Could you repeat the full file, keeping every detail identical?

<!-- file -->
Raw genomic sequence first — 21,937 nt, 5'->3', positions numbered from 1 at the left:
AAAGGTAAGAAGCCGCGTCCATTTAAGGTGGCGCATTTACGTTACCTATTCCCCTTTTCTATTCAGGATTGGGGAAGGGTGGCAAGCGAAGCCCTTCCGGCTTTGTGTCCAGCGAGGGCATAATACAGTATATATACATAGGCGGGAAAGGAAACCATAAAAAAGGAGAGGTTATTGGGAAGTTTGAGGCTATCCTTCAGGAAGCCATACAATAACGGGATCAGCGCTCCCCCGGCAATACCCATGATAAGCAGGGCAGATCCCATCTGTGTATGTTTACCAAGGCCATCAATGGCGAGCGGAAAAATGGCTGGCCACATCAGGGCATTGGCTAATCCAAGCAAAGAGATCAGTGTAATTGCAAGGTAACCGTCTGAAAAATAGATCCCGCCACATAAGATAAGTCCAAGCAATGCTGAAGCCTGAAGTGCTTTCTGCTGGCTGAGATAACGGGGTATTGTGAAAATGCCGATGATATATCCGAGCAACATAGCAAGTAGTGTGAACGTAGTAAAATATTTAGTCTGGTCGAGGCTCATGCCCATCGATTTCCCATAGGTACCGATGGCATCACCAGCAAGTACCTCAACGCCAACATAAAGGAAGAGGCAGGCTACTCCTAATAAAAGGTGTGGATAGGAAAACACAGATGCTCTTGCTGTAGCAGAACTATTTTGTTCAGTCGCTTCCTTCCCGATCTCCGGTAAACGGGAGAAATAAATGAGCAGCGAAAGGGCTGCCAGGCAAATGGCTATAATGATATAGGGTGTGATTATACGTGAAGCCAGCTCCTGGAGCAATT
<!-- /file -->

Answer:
Raw genomic sequence first — 21,937 nt, 5'->3', positions numbered from 1 at the left:
AAAGGTAAGAAGCCGCGTCCATTTAAGGTGGCGCATTTACGTTACCTATTCCCCTTTTCTATTCAGGATTGGGGAAGGGTGGCAAGCGAAGCCCTTCCGGCTTTGTGTCCAGCGAGGGCATAATACAGTATATATACATAGGCGGGAAAGGAAACCATAAAAAAGGAGAGGTTATTGGGAAGTTTGAGGCTATCCTTCAGGAAGCCATACAATAACGGGATCAGCGCTCCCCCGGCAATACCCATGATAAGCAGGGCAGATCCCATCTGTGTATGTTTACCAAGGCCATCAATGGCGAGCGGAAAAATGGCTGGCCACATCAGGGCATTGGCTAATCCAAGCAAAGAGATCAGTGTAATTGCAAGGTAACCGTCTGAAAAATAGATCCCGCCACATAAGATAAGTCCAAGCAATGCTGAAGCCTGAAGTGCTTTCTGCTGGCTGAGATAACGGGGTATTGTGAAAATGCCGATGATATATCCGAGCAACATAGCAAGTAGTGTGAACGTAGTAAAATATTTAGTCTGGTCGAGGCTCATGCCCATCGATTTCCCATAGGTACCGATGGCATCACCAGCAAGTACCTCAACGCCAACATAAAGGAAGAGGCAGGCTACTCCTAATAAAAGGTGTGGATAGGAAAACACAGATGCTCTTGCTGTAGCAGAACTATTTTGTTCAGTCGCTTCCTTCCCGATCTCCGGTAAACGGGAGAAATAAATGAGCAGCGAAAGGGCTGCCAGGCAAATGGCTATAATGATATAGGGTGTGATTATACGTGAAGCCAGCTCCTGGAGCAATT